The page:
After collecting the fruits of an entire year, an equally important phase of our work begins: the vinification of the grapes.
After the gentle pressing process is complete we place the must in steel tanks to ferment at a controlled temperature of (25° to 27°). The fermentation is the first major transformation of the entire wine-making process; a process in which the yeasts interact with sugar, which is slowly converted into alcohol. It is at this stage that the colors are extracted from the skins along with other solid elements that make up the wine.
The length of fermentation depends on the type of wine: a week for Dolcetto and Barbera and roughly two weeks for Nebbiolo which will be used to produce the Langhe Nebbiolo. And finally, the Nebbiolo for Barolo, which has to ferment for circa 4 weeks.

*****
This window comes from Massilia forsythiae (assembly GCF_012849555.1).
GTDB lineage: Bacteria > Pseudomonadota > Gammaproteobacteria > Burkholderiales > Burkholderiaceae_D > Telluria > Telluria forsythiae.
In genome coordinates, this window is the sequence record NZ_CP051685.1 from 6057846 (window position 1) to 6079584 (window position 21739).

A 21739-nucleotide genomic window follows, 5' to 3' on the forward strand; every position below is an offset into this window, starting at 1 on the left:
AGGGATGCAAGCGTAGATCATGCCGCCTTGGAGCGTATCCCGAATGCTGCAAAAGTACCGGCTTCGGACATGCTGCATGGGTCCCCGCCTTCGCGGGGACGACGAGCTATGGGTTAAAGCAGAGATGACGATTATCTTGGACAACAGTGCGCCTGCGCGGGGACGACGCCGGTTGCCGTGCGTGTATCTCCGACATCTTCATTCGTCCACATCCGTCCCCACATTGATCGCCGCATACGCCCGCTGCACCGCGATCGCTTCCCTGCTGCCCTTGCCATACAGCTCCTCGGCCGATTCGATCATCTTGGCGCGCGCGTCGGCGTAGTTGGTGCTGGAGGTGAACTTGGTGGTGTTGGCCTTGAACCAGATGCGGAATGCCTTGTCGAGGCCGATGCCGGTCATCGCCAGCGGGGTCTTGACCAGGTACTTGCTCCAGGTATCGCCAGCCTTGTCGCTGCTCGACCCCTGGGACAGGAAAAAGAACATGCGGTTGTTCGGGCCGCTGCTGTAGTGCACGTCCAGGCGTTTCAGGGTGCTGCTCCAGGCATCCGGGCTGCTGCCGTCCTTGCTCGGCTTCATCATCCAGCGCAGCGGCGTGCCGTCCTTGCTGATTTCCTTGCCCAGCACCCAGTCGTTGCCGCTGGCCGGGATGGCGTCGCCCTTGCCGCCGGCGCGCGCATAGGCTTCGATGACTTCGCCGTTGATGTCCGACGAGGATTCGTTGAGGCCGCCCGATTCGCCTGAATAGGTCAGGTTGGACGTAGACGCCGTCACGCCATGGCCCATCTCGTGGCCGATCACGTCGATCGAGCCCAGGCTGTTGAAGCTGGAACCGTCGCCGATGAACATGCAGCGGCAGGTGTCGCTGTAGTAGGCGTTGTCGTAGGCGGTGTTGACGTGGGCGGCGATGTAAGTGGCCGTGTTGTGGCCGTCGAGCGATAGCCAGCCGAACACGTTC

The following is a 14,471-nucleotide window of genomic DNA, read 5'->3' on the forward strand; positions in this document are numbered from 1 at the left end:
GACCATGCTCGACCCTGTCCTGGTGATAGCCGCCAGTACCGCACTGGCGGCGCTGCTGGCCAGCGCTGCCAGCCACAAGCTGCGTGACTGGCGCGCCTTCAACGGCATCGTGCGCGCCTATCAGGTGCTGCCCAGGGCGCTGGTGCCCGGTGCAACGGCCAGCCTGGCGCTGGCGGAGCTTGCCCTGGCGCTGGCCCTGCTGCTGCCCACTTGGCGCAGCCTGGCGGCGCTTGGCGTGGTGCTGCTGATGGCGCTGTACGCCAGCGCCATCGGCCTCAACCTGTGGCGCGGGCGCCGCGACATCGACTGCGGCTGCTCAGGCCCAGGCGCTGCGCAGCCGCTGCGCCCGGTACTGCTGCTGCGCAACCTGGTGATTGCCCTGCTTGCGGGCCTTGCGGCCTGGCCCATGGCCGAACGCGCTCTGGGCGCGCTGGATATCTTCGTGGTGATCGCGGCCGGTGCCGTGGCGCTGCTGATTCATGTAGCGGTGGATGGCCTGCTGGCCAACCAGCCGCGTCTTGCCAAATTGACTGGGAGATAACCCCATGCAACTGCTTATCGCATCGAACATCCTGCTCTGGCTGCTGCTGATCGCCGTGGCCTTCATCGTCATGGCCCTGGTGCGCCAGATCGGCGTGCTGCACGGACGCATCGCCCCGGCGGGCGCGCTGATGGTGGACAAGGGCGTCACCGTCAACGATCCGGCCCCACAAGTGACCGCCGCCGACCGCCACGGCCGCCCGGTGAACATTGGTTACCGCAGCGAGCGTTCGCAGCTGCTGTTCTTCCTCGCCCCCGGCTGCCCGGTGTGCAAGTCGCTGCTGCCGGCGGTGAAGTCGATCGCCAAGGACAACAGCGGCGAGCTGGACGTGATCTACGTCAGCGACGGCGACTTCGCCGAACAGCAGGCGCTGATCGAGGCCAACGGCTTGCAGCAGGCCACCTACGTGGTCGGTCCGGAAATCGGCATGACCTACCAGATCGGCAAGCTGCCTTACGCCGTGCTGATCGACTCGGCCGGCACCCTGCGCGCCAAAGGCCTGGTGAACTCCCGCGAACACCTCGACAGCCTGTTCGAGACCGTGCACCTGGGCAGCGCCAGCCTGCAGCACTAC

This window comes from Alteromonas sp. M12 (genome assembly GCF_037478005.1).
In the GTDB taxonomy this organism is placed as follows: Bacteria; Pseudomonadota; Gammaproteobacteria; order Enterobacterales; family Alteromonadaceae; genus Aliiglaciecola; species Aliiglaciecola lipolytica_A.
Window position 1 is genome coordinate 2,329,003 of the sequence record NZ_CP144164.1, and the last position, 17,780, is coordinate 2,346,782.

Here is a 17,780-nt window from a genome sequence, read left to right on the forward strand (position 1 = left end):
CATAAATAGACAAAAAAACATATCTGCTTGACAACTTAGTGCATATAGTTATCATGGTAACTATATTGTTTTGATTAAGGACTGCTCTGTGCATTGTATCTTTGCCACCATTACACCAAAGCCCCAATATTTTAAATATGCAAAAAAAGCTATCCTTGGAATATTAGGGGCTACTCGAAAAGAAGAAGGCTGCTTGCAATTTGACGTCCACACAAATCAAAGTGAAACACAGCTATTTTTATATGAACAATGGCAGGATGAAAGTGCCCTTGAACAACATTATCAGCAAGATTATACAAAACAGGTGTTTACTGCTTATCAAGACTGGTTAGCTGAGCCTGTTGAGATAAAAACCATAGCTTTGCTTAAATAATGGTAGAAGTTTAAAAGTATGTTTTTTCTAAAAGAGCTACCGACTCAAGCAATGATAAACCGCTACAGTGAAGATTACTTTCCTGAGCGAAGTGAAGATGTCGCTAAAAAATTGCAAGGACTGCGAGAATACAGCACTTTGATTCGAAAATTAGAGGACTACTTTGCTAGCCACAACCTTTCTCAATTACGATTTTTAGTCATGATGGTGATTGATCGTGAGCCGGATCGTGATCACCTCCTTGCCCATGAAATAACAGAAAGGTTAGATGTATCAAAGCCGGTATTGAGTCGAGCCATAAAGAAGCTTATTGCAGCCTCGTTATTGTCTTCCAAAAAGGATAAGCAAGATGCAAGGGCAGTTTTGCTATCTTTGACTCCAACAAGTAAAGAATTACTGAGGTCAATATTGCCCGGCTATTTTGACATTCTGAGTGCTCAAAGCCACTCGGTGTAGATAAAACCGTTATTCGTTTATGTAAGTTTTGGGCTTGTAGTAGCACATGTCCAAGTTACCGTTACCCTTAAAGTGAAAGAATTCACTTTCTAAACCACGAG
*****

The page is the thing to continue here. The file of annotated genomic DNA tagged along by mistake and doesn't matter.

During these last few days we’ve been working on racking and decanting the wine, or rather the separation of the grape marc from the wine. The procedure is carried out via considerable decanting from one tank to another and ends with the delicate pressing of the grapes.
What remains of the grape marc will be taken to the distillery to produce grappa. At the end of the alcoholic fermentation, the malolactic process begins, whereby malic acid is transformed into lactic acid.
To date this fermentation process was carried out for all our wines, except for a few Nebbiolo tanks where it is still ongoing.